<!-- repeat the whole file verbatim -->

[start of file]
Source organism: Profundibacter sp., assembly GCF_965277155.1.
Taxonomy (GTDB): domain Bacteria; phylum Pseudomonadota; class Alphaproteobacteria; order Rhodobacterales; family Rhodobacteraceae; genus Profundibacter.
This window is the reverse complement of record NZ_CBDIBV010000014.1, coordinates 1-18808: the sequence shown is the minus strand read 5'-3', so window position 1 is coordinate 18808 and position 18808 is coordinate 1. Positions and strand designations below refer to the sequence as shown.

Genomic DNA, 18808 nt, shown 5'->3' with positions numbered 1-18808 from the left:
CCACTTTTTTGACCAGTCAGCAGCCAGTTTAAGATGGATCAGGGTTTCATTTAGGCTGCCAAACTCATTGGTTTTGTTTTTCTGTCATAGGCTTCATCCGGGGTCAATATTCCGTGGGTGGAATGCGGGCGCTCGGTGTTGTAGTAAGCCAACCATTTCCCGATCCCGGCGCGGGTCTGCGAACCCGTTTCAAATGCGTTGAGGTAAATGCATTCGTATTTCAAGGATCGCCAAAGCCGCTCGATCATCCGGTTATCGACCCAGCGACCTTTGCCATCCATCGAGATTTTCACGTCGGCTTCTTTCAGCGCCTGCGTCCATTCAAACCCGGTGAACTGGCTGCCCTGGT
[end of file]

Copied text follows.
Source organism: Profundibacter sp., assembly GCF_965277155.1.
Taxonomy (GTDB): domain Bacteria; phylum Pseudomonadota; class Alphaproteobacteria; order Rhodobacterales; family Rhodobacteraceae; genus Profundibacter.
This window is the reverse complement of record NZ_CBDIBV010000014.1, coordinates 1-18808: the sequence shown is the minus strand read 5'-3', so window position 1 is coordinate 18808 and position 18808 is coordinate 1. Positions and strand designations below refer to the sequence as shown.

Genomic DNA, 18808 nt, shown 5'->3' with positions numbered 1-18808 from the left:
CCACTTTTTTGACCAGTCAGCAGCCAGTTTAAGATGGATCAGGGTTTCATTTAGGCTGCCAAACTCATTGGTTTTGTTTTTCTGTCATAGGCTTCATCCGGGGTCAATATTCCGTGGGTGGAATGCGGGCGCTCGGTGTTGTAGTAAGCCAACCATTTCCCGATCCCGGCGCGGGTCTGCGAACCCGTTTCAAATGCGTTGAGGTAAATGCATTCGTATTTCAAGGATCGCCAAAGCCGCTCGATCATCCGGTTATCGACCCAGCGACCTTTGCCATCCATCGAGATTTTCACGTCGGCTTCTTTCAGCGCCTGCGTCCATTCAAACCCGGTGAACTGGCTGCCCTGGT